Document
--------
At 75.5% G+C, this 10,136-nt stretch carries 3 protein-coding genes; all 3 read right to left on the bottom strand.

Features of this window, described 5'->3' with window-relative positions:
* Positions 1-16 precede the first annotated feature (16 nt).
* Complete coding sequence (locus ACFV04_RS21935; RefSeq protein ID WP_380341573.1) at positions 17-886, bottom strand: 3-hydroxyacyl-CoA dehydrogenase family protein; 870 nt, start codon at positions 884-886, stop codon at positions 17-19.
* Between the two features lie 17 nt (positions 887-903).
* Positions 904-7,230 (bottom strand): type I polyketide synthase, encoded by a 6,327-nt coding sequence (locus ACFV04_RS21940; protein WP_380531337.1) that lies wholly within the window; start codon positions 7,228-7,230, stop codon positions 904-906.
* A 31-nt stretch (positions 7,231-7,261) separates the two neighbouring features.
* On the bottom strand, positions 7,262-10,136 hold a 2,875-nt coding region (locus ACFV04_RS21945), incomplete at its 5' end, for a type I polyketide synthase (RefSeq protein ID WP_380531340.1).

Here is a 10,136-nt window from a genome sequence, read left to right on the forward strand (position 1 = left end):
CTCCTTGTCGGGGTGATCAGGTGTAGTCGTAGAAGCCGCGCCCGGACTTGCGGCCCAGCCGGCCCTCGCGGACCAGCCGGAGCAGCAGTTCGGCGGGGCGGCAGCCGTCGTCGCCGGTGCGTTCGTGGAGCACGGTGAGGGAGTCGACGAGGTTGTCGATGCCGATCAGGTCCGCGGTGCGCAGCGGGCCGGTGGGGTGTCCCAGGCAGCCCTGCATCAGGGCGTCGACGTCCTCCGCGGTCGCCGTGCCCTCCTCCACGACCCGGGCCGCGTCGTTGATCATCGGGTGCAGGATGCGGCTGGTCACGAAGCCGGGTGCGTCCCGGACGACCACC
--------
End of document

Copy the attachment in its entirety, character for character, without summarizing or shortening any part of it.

At 75.5% G+C, this 10,136-nt stretch carries 3 protein-coding genes; all 3 read right to left on the bottom strand.

Features of this window, described 5'->3' with window-relative positions:
* Positions 1-16 precede the first annotated feature (16 nt).
* Complete coding sequence (locus ACFV04_RS21935; RefSeq protein ID WP_380341573.1) at positions 17-886, bottom strand: 3-hydroxyacyl-CoA dehydrogenase family protein; 870 nt, start codon at positions 884-886, stop codon at positions 17-19.
* Between the two features lie 17 nt (positions 887-903).
* Positions 904-7,230 (bottom strand): type I polyketide synthase, encoded by a 6,327-nt coding sequence (locus ACFV04_RS21940; protein WP_380531337.1) that lies wholly within the window; start codon positions 7,228-7,230, stop codon positions 904-906.
* A 31-nt stretch (positions 7,231-7,261) separates the two neighbouring features.
* On the bottom strand, positions 7,262-10,136 hold a 2,875-nt coding region (locus ACFV04_RS21945), incomplete at its 5' end, for a type I polyketide synthase (RefSeq protein ID WP_380531340.1).

Here is a 10,136-nt window from a genome sequence, read left to right on the forward strand (position 1 = left end):
CTCCTTGTCGGGGTGATCAGGTGTAGTCGTAGAAGCCGCGCCCGGACTTGCGGCCCAGCCGGCCCTCGCGGACCAGCCGGAGCAGCAGTTCGGCGGGGCGGCAGCCGTCGTCGCCGGTGCGTTCGTGGAGCACGGTGAGGGAGTCGACGAGGTTGTCGATGCCGATCAGGTCCGCGGTGCGCAGCGGGCCGGTGGGGTGTCCCAGGCAGCCCTGCATCAGGGCGTCGACGTCCTCCGCGGTCGCCGTGCCCTCCTCCACGACCCGGGCCGCGTCGTTGATCATCGGGTGCAGGATGCGGCTGGTCACGAAGCCGGGTGCGTCCCGGACGACCACC